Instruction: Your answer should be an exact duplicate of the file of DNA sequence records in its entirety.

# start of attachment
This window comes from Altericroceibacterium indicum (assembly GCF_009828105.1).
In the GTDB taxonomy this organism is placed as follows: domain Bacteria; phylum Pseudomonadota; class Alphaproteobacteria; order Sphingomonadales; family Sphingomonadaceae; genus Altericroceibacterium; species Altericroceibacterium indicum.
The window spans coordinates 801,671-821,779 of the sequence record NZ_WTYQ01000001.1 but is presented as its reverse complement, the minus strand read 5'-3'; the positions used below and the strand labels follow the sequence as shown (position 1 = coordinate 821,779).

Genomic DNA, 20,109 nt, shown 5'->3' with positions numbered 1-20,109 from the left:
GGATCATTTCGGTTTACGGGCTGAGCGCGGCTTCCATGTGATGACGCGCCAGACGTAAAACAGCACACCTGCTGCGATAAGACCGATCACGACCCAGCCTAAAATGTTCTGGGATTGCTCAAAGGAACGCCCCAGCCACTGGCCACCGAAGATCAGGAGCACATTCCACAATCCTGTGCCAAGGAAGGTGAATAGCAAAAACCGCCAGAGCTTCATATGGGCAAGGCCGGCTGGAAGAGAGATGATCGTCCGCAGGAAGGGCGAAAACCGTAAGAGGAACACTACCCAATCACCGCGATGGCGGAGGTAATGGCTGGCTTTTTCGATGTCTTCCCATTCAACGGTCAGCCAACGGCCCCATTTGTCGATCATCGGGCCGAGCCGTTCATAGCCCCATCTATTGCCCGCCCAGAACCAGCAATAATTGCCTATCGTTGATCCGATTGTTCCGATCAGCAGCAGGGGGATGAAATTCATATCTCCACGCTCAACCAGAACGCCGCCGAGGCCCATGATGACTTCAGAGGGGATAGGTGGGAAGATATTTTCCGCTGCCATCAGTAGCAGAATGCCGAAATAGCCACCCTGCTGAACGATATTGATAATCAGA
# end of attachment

This window comes from Altericroceibacterium indicum (assembly GCF_009828105.1).
In the GTDB taxonomy this organism is placed as follows: domain Bacteria; phylum Pseudomonadota; class Alphaproteobacteria; order Sphingomonadales; family Sphingomonadaceae; genus Altericroceibacterium; species Altericroceibacterium indicum.
The window spans coordinates 801,671-821,779 of the sequence record NZ_WTYQ01000001.1 but is presented as its reverse complement, the minus strand read 5'-3'; the positions used below and the strand labels follow the sequence as shown (position 1 = coordinate 821,779).

Genomic DNA, 20,109 nt, shown 5'->3' with positions numbered 1-20,109 from the left:
GGATCATTTCGGTTTACGGGCTGAGCGCGGCTTCCATGTGATGACGCGCCAGACGTAAAACAGCACACCTGCTGCGATAAGACCGATCACGACCCAGCCTAAAATGTTCTGGGATTGCTCAAAGGAACGCCCCAGCCACTGGCCACCGAAGATCAGGAGCACATTCCACAATCCTGTGCCAAGGAAGGTGAATAGCAAAAACCGCCAGAGCTTCATATGGGCAAGGCCGGCTGGAAGAGAGATGATCGTCCGCAGGAAGGGCGAAAACCGTAAGAGGAACACTACCCAATCACCGCGATGGCGGAGGTAATGGCTGGCTTTTTCGATGTCTTCCCATTCAACGGTCAGCCAACGGCCCCATTTGTCGATCATCGGGCCGAGCCGTTCATAGCCCCATCTATTGCCCGCCCAGAACCAGCAATAATTGCCTATCGTTGATCCGATTGTTCCGATCAGCAGCAGGGGGATGAAATTCATATCTCCACGCTCAACCAGAACGCCGCCGAGGCCCATGATGACTTCAGAGGGGATAGGTGGGAAGATATTTTCCGCTGCCATCAGTAGCAGAATGCCGAAATAGCCACCCTGCTGAACGATATTGATAATCAGA